computer. (Hard Drive LED, Momentary Power Button, etc.)
Various small screw and bolts
Extras - Optional
USB 3 Hub - Anker® Uspeed USB 3.0 4-Port Hub
USB 2 Hub – any externally powered hub will work
12" Cold Cathode Case Lights - 2 Piece (Blue)
Metal Nibbler – A very helpful
tool that takes small bites and nibbles its way through computer case metal. Check Amazon.
Hot Glue Gun
Step 1: Step One - Setting Up and Testing the System
- After you get all your parts together; plug everything in on the table without any case. Use the salvaged momentary button to start it up and a salvaged Hard Drive LED and watch it blink. Plug in the piezo speaker. Hook up a monitor, keyboard and mouse.
- Fire it up and install Windows on the first drive (1TB drive). Then after a burn test of the hard drives, set up Storage Space on the remaining 3TB drives. Install any and all software you expect to use on the system disk. ITunes, Antivirus software, etc. Make sure everything is working properly before you install it into the clock case. This way you know that it works and if it fails after installation you can retrace your steps to find the fault. If you just install everything without setup and testing, you won’t know where the fault lies.
- While you have everything up and running; measure the three dimensions of the complete motherboard. Height of the cpu fan and whatever cards you have installed. You will need these measurements when determining how to mount the motherboard inside the clock case. You have to ensure that there is enough room for the cards within the case.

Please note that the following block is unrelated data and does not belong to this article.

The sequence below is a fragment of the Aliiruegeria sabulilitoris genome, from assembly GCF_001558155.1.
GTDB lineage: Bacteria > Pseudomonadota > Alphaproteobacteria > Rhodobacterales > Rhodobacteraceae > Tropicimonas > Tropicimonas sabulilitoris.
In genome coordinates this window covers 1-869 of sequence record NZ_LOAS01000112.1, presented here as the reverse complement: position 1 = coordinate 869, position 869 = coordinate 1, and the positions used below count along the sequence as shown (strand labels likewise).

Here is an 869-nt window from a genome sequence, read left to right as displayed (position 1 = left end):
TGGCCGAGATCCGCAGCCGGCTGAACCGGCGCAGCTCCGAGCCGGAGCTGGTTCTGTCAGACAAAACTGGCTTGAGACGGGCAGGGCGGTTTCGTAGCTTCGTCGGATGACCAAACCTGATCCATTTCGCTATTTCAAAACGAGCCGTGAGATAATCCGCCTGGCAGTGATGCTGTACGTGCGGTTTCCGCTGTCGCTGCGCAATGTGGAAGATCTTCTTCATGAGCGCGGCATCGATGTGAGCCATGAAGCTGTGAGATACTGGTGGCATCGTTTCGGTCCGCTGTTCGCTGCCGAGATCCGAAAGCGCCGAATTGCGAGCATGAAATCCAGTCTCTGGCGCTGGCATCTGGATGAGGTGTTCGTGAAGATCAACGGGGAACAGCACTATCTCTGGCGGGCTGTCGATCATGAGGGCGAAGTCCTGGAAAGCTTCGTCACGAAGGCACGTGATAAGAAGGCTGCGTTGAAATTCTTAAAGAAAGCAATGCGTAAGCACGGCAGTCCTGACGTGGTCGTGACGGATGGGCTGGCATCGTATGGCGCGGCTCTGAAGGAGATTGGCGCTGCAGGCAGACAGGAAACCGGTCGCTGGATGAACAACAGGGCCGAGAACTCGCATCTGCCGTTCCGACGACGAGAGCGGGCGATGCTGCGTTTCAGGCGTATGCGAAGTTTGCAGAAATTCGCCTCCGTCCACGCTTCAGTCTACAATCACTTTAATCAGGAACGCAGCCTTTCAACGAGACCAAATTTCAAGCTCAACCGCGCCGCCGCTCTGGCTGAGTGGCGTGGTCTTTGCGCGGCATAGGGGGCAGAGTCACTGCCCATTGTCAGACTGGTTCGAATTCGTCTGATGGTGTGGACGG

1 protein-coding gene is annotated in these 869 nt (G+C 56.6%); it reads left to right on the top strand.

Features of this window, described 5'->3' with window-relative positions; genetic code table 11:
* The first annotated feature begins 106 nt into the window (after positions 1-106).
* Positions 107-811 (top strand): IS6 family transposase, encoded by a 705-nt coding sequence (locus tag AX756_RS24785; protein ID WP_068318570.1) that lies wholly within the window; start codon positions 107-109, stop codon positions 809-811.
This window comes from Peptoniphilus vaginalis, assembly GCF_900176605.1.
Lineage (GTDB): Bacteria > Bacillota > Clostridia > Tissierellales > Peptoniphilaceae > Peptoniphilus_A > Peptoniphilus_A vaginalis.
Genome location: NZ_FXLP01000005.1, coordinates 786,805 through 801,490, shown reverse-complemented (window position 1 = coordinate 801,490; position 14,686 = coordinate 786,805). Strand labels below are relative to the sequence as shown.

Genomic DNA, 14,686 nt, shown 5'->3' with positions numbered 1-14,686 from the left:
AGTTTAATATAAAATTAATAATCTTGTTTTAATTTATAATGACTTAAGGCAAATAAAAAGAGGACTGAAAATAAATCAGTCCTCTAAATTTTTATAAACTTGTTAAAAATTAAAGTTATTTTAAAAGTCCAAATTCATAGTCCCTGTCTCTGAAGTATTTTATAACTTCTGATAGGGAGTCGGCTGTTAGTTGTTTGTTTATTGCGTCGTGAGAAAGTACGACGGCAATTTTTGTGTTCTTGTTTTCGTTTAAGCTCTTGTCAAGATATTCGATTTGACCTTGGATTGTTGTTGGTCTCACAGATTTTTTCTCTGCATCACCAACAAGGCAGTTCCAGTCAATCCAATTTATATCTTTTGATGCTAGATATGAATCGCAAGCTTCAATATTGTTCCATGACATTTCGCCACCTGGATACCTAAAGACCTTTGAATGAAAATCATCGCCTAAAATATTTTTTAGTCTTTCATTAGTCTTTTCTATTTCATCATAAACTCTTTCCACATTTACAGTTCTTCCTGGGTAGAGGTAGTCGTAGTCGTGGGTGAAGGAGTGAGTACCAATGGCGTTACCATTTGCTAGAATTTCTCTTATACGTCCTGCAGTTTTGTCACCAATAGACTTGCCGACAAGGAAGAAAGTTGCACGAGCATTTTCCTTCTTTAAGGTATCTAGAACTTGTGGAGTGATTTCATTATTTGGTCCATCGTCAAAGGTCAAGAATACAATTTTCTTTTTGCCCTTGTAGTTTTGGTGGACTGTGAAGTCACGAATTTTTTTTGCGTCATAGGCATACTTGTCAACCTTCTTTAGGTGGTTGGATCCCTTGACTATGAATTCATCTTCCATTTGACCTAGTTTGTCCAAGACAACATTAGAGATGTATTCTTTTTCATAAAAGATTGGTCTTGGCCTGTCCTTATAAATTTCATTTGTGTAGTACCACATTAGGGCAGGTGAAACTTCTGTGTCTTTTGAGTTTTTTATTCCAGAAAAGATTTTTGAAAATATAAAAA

Step 2: Step Two - Dismantle the Grandfather Clock
- Remove the inner working of the grandfather clock.
- Remove the clock mechanism, chimes, and clock face. Save the clock face for reinstallation. Save the chimes for another project. Remove the back panel. Remove the door and keep safe for reinstallation.
Step 3: Step Three – Build the Motherboard Mount
- Determine the size of the plywood that will serve to mount the motherboard inside the top of the clock case. Cut the plywood to fit and drill mounting screw holes where appropriate.
- Dismantle the spare computer case and remove the motherboard mounting plate. Locate the appropriate mounting screws for your motherboard and mark them on the metal motherboard mounting plate. Screw in motherboard standoff studs and with the metal mounting plate on the workbench; secure the motherboard to it. Using a marking pen, trace an outline of the motherboard on the plate. You will need to cut the plate to fit the motherboard.
- Now you can secure the metal motherboard mounting plate to the previously cut to fit plywood. Use ¼ inch spacers between the plywood and the metal plate so that the motherboard standoff studs will have enough room to screw in all the way.
- I intentionally left enough room on the motherboard plywood to mount an Arduino or Raspberry Pi. I have plans to add home automation at some time.
Step 4: Step Four – Ready the Cabinet for Peripherals
- Drill a hole on the top of the cabinet for the Power On button. Solder the button to the salvaged Power On Momentary leads you salvaged from an old computer case. Feed the wire through the hole from the top